The Bank of Hope Founders Cup is special for Caroline Inglis.
Prior to Inglis’ freshman year at Oregon, she was one of ten college-bound golfers that received the Marilynn Smith Scholarship, handed out by one of the 13 LPGA founders.
On Thursday, Smith, one of two founders at the tournament, tracked down Inglis.
“That was really special, I just gave her a big hug,” said Inglis after a 68 to get to 5-under through two rounds. “I just said ‘thank you for everything you’ve done for not only me, but for women’s golf’ because she is such an incredible pioneer. It was so special to meet her and she is just a sweetheart."
Maybe Smith gave some good mojo to Inglis, who made three birdies over her first six holes on Friday and turned in a bogey-free scorecard.
“I hit it to a foot on the first hole so that was a nice start,” explained Inglis. “I was in the afternoon yesterday so it was pretty windy so it was nice to play in such perfect conditions so I felt like I could be more aggressive.”
Inglis, who played the Epson Tour most of 2017, has played through a torn labrum in her right shoulder the last two years. In May of last year, the doctors found a few more small tears. She had options and decided to battle through in the middle of the season.
This offseason, after earning her LPGA Tour card at Qualifying School, she contemplated surgery, but decided against it in order to play a full LPGA schedule.
“I have talked to some girls that have had labrum injuries and some have been out as long as eight months with surgery and that is part of the reason I didn’t want (surgery). I have to limit the reps. It’s (injury) annoying, but that’s golf.”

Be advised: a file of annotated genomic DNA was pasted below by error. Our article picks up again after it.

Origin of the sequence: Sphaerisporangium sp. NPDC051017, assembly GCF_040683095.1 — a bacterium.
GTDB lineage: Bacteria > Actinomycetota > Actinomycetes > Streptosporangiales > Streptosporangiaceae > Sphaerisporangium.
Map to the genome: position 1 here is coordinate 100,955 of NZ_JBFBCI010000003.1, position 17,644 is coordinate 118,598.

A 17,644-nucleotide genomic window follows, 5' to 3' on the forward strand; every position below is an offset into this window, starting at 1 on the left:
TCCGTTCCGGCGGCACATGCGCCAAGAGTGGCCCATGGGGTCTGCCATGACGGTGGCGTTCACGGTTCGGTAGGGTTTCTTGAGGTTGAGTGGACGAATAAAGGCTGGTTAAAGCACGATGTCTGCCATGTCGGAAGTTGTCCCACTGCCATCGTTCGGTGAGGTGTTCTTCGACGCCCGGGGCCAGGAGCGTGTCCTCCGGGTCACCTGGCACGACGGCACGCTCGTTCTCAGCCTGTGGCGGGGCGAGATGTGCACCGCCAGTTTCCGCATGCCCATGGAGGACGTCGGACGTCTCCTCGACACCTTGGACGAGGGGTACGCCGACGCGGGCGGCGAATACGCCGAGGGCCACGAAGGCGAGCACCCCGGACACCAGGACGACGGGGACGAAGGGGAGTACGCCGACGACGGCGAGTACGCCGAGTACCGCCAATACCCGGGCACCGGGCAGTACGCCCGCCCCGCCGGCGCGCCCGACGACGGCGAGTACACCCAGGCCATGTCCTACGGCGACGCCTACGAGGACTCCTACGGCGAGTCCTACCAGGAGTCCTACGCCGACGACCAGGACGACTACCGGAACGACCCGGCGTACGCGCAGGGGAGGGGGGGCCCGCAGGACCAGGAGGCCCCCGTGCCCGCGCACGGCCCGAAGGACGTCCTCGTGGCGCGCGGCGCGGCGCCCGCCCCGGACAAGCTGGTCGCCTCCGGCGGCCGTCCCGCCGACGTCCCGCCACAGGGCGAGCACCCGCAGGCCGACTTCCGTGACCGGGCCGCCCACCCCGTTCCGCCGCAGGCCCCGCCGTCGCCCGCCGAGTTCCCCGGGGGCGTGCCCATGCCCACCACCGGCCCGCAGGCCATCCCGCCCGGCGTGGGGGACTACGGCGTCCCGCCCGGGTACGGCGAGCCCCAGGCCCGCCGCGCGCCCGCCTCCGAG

Inglis said she still deals with some pain, but feels a lot better. She got a PRP injection right after Qualifying School.
Inglis still managed to finish 19th on the Epson Tour last year and played some of her best golf after discovering the tear.
“Graduating from college and going out on Epson (Tour), there was so much that was new,” explained Inglis. “By the middle of the season, I felt comfortable. It’s a big adjustment from college to professional."
In her third start this season on the LPGA, she’s starting to feel more and more comfortable.
Inglis is able to keep her injury in perspective in part because of the hardship she’s dealt with off the course. Her father, William, was diagnosed with Leukemia while she was a senior in high school. He lost his battle in 2013.
“He got me into the game and whenever I’m on the course I feel him and it is special,” said Inglis. “I feel like if he could see me now he’d be like ‘what you’re on the LPGA?’, but I hope he knows somehow. It definitely helps keep things in perspective that it is just a game.”
Inglis said her dad was a ‘golf fanatic’ and actually a scratch golfer himself.
“He was my biggest fan.”
Inglis’ mom, Laurie, who accompanied her to Australia this year, has been a great support system in helping deal with the loss. She’s also a physical therapist so that helps with the labrum.
For so many reasons, this could be a special weekend for Inglis.